Janacek by Mirka Zemanova - review by Roger Scruton

Roger Scruton

A New Human World

Janacek

By

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Mirka Zemanova’s biography of Janacek is a painstaking account of a painful and unglamorous life. Zemanova has thoroughly researched the sources, and is scrupulously fair towards her subject, who, it has to be said, comes off as a result rather badly. Indeed, the reader is struck by the extraordinary dissonance between the composer and the man. Janacek produced pure, truthful music, which seems to overflow with tenderness and compassion. Yet he led a life of weakness and subterfuge, treating his wife with relentless cruelty and idealising her rivals in a way that showed respect neither for her nor for them.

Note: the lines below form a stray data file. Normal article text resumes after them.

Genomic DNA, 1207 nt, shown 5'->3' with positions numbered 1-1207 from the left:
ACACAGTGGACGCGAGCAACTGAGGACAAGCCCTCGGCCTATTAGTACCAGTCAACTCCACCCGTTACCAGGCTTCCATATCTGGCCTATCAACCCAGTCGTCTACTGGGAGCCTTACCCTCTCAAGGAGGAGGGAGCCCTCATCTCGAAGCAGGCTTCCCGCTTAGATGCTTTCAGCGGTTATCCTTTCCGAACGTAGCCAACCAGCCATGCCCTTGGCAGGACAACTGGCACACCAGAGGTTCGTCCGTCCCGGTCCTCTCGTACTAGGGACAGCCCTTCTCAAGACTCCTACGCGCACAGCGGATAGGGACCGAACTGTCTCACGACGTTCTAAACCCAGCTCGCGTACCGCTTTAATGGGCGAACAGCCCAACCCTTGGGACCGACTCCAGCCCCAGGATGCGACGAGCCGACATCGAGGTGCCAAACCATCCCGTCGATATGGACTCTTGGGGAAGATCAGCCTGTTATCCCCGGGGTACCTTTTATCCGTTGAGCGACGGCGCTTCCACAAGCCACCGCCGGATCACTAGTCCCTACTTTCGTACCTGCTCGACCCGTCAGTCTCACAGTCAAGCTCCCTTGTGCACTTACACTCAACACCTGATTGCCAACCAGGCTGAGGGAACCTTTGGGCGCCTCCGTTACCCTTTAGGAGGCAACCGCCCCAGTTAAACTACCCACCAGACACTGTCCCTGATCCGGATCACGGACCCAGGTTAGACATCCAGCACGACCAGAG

The self-deceived attachment to Kamila Stosslova, to which we owe some of the most glorious music ever composed, is especially disturbing when recounted in Zemanova's strictly matter-of-fact tone. This ordinary young woman, flattered by the attentions of the ageing composer, had neither the strength to keep Janacek out of her

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